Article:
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6 November, 2023

How to Study for the OAT?

The Optometry Admission Test (OAT) is a challenging exam that takes significant preparation. In this article, we will discuss the different aspects of how to study for the OAT.
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The Optometry Admission Test (OAT) is a standardized and computer-based 5-hour long exam required by most optometry schools for admission. It is made up of 4 general sections: natural sciences, physics, quantitative reasoning, and reading comprehension. The natural sciences portion is broken up into 3 subsections: biology, general chemistry, and organic chemistry. Each section is allocated a certain number of multiple-choice questions that must be completed in a specific amount of time before moving onto the next section. The number of questions and time allocated for each section are shown in the table below:

    Section    Number of Questions        Time allocated    
Natural Sciences 100 questions (40 Biology, 30 Chemistry, 30 Organic Chemistry)90 minutes
Physics40 questions50 minutes
Quantitative Reasoning40 questions45 minutes
Reading Comprehension50 questions60 minutes

The OAT is weighed heavily in optometry schools’ admission decisions, so adequate preparation should be done to increase your chances of being accepted. Certainly, this 5-hour long exam is not one you can cram last minute for. Because of the length and breadth of knowledge required for this exam, how you prepare for it is crucial to determining how you will perform. In this article, we will discuss 7 important factors to consider when studying for the OAT.

1️⃣ Study Style

Before you begin studying, figure out how you best study and retain information. There are different learning styles – visual, auditory, reading and kinesthetic – so you want to figure out how to most efficiently learn or review information for the OAT. This way, you will not be wasting time trying out different learning styles while trying to learn the information at the same time.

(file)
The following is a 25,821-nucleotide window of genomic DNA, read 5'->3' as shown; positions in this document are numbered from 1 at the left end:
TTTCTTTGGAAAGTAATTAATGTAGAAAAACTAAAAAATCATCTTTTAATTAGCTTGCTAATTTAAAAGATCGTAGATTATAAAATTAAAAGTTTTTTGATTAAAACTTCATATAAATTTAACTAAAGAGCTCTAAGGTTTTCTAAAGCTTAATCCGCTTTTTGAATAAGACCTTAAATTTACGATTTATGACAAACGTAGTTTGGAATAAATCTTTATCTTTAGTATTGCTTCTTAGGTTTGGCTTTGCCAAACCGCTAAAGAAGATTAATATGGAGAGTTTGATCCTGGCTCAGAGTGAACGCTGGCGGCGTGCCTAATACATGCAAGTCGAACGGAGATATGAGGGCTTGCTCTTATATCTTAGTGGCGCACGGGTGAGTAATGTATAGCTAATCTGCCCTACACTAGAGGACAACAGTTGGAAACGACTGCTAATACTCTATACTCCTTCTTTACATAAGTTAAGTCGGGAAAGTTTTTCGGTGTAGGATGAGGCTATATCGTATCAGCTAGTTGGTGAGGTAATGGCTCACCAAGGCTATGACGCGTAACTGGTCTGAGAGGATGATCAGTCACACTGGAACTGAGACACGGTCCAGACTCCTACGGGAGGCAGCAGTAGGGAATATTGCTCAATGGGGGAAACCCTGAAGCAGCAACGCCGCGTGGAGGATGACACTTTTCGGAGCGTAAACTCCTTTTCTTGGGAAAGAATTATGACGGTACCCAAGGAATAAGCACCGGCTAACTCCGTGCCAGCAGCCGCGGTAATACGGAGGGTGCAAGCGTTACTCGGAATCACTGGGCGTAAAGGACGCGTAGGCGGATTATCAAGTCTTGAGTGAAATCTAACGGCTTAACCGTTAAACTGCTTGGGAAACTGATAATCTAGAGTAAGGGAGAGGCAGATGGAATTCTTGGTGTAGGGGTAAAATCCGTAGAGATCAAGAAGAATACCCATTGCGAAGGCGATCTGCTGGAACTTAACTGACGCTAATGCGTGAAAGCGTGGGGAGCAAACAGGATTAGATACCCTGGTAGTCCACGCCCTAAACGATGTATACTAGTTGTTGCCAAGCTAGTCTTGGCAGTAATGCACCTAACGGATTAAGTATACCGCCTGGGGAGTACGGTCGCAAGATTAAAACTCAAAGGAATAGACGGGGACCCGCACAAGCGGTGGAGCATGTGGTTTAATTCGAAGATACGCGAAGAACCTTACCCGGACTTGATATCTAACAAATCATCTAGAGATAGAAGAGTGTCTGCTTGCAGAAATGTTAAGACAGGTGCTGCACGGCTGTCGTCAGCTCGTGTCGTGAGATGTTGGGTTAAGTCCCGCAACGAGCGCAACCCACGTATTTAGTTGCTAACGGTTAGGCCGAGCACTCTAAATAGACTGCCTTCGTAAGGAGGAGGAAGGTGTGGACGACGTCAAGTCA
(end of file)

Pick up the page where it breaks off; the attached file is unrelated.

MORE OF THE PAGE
2️⃣ Study Material

Building off the first factor, the type of study material you use for the OAT largely depends on how you study. There are many different test preparation courses available in different forms, so we would suggest you consider factors such as the cost, location and structure of programs offered by different companies. These courses are offered on various platforms, including online self-studying, physical books for self-studying, in-person classes with tutors, and a mix of online and in-person methods. It would be best for you to consider the amount and format of material you would receive in return for the fees you must pay, as well as the teaching style and length of the programs and how well they would align with your learning style.

3️⃣ Starting Point

Even though the material tested on the OAT is covered by first and second-year level undergraduate science courses, everyone starts at a different level of knowledge when studying for the OAT. Therefore, we would suggest you search around and do some practice questions from each section of the OAT to figure out where to start, where you need extra reinforcement and which areas can be tackled later on.

4️⃣ Study Time

After figuring out what study material to use, you should consider when you are planning to take the exam and how much time you need to prepare for it. Most applicants take the OAT right after their second year, but it is also common to wait a year and take it after their third year of undergraduate studies. Students usually take general science courses (biology, chemistry and physics) in their first two years of undergrad, which generally align with the prerequisite courses for optometry school and the material that will be tested on the OAT. Therefore, the knowledge will still be fresh in your head after second year, and you will be doing more review as opposed to relearning of information if you take the OAT right after that school year. However, OAT scores expire after 2 years. Students typically apply for optometry school during their fourth year of undergrad to attend optometry school right after obtaining their bachelor’s degree. Therefore, some students might want to take the OAT after their third year instead, in case they are not accepted into optometry school in their first application cycle and must take another year after their bachelor’s to apply again. At the same time, students must wait 90 days before retaking the OAT if they are not happy with their initial scores – therefore, taking the OAT right after your second year could also work in your favour if you are not content with your first test score and want to retake it in the following summer before you apply for optometry school.

Regardless, you want to figure out when you want to take the exam, so that you can work backwards from the test date and allocate enough time to study for it. Most students study for 3-4 months and take the OAT at the end of summer. Studying can also be doable in 2 months, but this will be up to you as you know yourself best and how much time you really need. Make sure to allocate enough time to cover all the material, but also try not to drag out your studying for too long. Studying for the test is a long and grueling process, which is why it is best to do so during the summer when you are not taking any summer classes. However, you also want to avoid burning out, especially right before the next school year begins.

5️⃣ Study Plan